Gold is red hot at the moment but ETFs could violate threshold rules
But the complex fund structures, which offer a direct route into gold for those who are looking for “defensive assets”, have become so big they threaten to violate threshold rules, analysts warn.
ETFs are amassing never before seen stakes in dozens of small companies but the behaviour of the passive funds are giving some investors jitters.
According to a report in the Wall Street Journal there has been concern that the large amounts of funds rushing into the market are impacting rather than mirroring pricing.
They are passive investments and should largely merely mirror the movement of the Gold price
Lynn Hutchinson, assistant director at wealth manager Charles Stanley says ETC performances have increased over the past three months to around 7.4 per cent whereas the actual gold price has increased approximately six per cent.
She added: “The assets under management size of some of the European domiciled ETCs has now reached sizes of $2.8bn for iShares, $4.2bn for Source and $6bn for ETF Securities.
“Whilst in the US domiciled products the assets under management are far bigger with the SDPR GLD ETF now showing an AUM of $35bn.”
The World Gold Council published a full report for 2016 which shows annual inflows of gold into ETFs which reached 531.9t which is the second highest on record.
Global demand for gold-backed ETFs and similar products was the highest since 2009, according to Gold.org.
Ms Hutchinson added: “There has also been demand for the gold miners ETFs – VanEck in the US have both a Gold Miners ETF and a Junior Gold Miners ETF.
“Both have been extremely successful in gathering investor flows with the Gold Miners ETF assets reaching $11.8bn and the Junior Gold Miners ETF reaching $4.8bn in assets under management.
Precious metals are in vogue but ETFs are causing some concern
“VanEck also launched a Junior Gold Miners UCITS European domiciled ETF in 2015 which has much smaller assets of around $60m.
“In the US domiciled ETF, the fund currently has underlying holdings that are so big that the ETF is at risk of violating certain Canadian and US regulatory thresholds on ownership percentages of company shares.
“VanEck which manages both the ETF and the Index itself (MVIS Global Junior Gold Miners Index) has announced that changes will be made to broaden the scope of the index.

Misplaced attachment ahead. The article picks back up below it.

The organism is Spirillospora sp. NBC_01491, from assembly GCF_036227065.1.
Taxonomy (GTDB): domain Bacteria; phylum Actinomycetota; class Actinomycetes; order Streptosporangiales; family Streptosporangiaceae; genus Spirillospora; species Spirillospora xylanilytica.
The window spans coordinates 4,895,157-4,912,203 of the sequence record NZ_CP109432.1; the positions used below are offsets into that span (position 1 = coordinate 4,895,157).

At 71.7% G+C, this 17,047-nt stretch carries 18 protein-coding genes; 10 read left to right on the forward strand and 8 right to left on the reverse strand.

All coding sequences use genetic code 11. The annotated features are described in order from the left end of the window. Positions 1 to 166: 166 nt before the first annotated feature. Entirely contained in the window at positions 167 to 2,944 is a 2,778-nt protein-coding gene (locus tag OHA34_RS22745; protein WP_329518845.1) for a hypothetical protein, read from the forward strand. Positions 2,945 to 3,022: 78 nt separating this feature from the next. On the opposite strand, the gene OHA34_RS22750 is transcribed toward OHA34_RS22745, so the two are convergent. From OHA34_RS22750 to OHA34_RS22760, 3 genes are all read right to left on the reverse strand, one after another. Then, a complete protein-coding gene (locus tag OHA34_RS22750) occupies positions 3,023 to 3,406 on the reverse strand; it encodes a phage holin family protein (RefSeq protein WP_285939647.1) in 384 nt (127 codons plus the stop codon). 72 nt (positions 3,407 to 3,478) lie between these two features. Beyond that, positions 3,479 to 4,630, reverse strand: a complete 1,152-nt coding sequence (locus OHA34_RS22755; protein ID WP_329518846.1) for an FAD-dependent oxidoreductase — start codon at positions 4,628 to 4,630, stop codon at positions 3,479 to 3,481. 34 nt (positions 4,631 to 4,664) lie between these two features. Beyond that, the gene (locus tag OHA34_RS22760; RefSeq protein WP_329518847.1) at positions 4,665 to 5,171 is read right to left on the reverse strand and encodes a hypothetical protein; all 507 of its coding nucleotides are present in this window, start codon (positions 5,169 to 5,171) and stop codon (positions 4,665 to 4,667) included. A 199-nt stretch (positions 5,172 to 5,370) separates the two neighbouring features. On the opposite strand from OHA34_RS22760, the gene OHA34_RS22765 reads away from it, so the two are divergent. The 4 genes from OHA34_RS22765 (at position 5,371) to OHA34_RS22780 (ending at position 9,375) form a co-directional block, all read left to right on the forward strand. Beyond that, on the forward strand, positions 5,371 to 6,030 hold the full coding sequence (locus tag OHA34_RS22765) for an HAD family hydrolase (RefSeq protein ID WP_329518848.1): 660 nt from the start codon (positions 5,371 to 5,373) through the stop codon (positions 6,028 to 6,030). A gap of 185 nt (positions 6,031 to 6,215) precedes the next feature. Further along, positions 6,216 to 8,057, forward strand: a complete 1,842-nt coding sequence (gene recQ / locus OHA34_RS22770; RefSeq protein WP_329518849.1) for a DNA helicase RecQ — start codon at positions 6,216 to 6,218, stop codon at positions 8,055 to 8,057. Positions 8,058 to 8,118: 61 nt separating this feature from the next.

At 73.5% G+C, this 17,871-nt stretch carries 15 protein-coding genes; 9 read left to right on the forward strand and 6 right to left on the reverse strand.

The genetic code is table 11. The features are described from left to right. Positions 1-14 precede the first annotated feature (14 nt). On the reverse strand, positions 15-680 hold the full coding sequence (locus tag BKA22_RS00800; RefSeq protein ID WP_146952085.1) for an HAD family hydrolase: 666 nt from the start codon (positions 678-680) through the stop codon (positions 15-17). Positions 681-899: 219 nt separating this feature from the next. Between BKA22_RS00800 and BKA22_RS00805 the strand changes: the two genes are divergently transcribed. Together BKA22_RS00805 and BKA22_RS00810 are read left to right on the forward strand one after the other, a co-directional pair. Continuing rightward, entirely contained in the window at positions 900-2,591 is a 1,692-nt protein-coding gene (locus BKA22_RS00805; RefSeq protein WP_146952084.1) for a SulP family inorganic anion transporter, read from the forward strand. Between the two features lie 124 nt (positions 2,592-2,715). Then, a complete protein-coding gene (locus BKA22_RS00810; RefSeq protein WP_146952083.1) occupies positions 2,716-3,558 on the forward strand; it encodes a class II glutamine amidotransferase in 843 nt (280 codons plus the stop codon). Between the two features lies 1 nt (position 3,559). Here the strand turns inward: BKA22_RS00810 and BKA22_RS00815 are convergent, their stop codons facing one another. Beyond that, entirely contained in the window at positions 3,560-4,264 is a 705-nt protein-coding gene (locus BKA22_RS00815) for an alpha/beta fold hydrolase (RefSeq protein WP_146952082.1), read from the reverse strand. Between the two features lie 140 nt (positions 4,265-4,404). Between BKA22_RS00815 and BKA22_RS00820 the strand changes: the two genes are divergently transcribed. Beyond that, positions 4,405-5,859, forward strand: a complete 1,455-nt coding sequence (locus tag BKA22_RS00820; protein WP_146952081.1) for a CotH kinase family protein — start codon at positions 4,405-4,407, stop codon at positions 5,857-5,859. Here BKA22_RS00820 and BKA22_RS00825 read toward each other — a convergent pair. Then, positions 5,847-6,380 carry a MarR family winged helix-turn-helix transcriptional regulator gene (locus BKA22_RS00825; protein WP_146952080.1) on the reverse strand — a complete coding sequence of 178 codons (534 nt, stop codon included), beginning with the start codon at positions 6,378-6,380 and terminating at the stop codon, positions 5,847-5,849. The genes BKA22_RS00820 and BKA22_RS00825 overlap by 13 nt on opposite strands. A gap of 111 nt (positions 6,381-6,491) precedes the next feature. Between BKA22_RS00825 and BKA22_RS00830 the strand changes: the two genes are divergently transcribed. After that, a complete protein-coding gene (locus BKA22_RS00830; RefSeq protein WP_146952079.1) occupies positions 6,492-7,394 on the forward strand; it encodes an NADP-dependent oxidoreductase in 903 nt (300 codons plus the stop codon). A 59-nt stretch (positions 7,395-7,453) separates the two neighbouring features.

Gold is a safe haven asset but investors are becoming more complex in how they handle it
“The index tracks relatively small niche area company shares which are selected based on their market cap sizes which currently range between $75m to $1.6bn – this is expected to change to $75m to $2.9bn.
“The result of this will tilt the share selection more into the small to mid cap ranges from small cap currently.
“The changes are likely to mean that a further 24 shares may be included in the ETF (which are currently approximately 50 holdings) and which could potentially represent around 60 per cent of the ETF assets once changes are completed.”
A miner works at a gold mine in La Rinconada, the highest permanent settlement in the world in Peru
Meanwhile, Nathan Sweeney, senior investment manager, Architas said geo-political tensions are also responsible for the price fluctuations: “The value of gold tends not to move in line with other assets, such as shares or property.
“It is therefore viewed as diversifying asset within a portfolio.
“Historically, it has performed well in periods of market turmoil and when inflation is rising so it seen as a form of portfolio insurance.
“Given the various potential issues across the globe from the Election of Donald Trump in the US and heightened tensions with Russia and China, to the flexing of North Korean muscles and more closer to home question marks over the future of the European Union it is no coincidence that demand for Gold has been growing.
“Gold is often described as the ultimate safe haven asset because of its tendency hold its value when other asset classes fall.
“If you are considering investing in this asset class a key questions is how to access it.
“You can buy physical Gold but this obviously has storage and security costs.
“You can invest in gold mining shares but you are then much more exposed to the management of individual companies and stocks rather than just the value of the commodity.
“As a result the increasingly popular option is to use Exchange Traded Funds (ETFs) as a direct route into gold.
“These funds track a particular sector, or in this case commodity.
“They are passive investments and should largely merely mirror the movement of the Gold price.
“This offers a relatively low cost access to the value of Gold without either physically owning the precious metal or being exposed to the movement of individual commodity stocks.”